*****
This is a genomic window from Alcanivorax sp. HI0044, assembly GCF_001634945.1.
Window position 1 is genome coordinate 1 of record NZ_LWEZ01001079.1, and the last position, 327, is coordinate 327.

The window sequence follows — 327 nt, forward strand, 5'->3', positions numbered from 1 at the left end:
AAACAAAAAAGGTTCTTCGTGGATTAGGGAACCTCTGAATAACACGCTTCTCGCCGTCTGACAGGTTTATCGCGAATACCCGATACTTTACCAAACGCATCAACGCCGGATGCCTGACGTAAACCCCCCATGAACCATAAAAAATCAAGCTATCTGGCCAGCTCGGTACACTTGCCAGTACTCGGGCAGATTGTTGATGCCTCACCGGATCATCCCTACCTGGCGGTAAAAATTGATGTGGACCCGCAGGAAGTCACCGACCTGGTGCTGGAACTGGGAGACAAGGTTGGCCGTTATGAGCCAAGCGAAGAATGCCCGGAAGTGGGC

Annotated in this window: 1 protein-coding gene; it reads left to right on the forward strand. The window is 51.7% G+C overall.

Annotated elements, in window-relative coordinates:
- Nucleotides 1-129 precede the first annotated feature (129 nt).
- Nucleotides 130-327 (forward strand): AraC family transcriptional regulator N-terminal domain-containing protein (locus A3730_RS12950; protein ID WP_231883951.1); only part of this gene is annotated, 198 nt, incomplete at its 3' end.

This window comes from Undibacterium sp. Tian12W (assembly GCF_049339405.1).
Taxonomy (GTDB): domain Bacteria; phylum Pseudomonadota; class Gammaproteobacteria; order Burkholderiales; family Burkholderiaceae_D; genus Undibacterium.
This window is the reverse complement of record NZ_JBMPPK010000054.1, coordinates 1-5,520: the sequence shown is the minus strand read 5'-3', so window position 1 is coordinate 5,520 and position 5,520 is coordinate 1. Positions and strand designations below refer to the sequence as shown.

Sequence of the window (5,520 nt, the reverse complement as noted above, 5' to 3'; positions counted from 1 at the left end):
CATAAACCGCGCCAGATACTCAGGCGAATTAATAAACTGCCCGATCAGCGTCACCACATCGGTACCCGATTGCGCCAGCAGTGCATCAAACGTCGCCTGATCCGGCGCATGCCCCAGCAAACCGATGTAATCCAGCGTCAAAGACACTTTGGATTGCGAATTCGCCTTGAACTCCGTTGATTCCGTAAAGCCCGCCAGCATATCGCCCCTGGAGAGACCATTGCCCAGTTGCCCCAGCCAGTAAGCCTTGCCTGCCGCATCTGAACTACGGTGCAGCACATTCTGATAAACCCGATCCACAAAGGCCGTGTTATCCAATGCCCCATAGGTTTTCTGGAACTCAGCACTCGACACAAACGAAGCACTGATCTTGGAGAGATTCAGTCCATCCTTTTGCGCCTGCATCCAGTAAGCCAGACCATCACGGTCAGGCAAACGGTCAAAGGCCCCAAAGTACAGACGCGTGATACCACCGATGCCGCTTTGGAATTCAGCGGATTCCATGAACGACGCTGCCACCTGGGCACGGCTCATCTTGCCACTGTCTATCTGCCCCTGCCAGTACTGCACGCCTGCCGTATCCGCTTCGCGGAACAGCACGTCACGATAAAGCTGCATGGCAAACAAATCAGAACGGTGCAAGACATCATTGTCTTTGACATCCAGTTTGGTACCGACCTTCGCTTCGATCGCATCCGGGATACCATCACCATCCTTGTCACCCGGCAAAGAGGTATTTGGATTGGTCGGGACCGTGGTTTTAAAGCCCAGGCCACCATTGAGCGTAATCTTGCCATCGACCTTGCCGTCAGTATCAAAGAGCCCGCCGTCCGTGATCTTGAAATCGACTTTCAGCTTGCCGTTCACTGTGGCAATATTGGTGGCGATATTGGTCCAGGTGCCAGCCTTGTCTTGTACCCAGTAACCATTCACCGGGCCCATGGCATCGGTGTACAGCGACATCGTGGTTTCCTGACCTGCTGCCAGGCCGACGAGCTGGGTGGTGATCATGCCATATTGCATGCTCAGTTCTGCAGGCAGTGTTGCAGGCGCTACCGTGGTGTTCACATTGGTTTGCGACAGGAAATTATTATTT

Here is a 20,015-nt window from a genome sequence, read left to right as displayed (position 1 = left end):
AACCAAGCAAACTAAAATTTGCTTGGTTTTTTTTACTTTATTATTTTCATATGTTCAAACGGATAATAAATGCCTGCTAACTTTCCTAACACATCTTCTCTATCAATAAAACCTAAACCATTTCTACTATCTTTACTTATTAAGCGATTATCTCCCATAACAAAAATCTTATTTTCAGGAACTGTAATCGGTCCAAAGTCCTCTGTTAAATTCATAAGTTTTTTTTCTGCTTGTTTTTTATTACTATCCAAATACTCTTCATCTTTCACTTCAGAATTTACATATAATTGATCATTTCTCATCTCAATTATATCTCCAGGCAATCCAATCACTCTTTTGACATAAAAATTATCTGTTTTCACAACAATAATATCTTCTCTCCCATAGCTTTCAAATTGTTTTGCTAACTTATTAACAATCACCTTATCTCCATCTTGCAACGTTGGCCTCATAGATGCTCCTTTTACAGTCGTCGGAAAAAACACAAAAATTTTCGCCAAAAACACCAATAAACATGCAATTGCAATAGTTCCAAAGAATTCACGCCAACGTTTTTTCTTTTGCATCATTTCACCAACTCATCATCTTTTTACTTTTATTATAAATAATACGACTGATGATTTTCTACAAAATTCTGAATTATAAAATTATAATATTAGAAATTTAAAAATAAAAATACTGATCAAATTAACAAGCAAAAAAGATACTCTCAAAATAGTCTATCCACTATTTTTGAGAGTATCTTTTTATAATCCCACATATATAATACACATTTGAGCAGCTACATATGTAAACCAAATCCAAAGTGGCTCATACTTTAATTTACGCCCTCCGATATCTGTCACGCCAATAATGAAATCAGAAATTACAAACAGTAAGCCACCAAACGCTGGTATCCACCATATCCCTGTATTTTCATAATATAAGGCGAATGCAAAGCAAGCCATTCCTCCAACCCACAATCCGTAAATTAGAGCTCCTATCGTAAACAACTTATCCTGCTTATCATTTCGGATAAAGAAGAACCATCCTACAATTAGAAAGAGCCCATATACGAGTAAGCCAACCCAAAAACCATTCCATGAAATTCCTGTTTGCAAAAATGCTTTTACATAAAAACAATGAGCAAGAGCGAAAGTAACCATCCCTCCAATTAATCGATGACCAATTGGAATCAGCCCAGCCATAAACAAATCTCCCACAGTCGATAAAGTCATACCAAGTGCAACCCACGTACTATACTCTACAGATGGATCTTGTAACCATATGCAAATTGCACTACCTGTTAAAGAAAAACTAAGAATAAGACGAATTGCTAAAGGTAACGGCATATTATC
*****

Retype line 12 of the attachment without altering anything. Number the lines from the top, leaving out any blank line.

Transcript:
Sequence of the window (5,520 nt, the reverse complement as noted above, 5' to 3'; positions counted from 1 at the left end):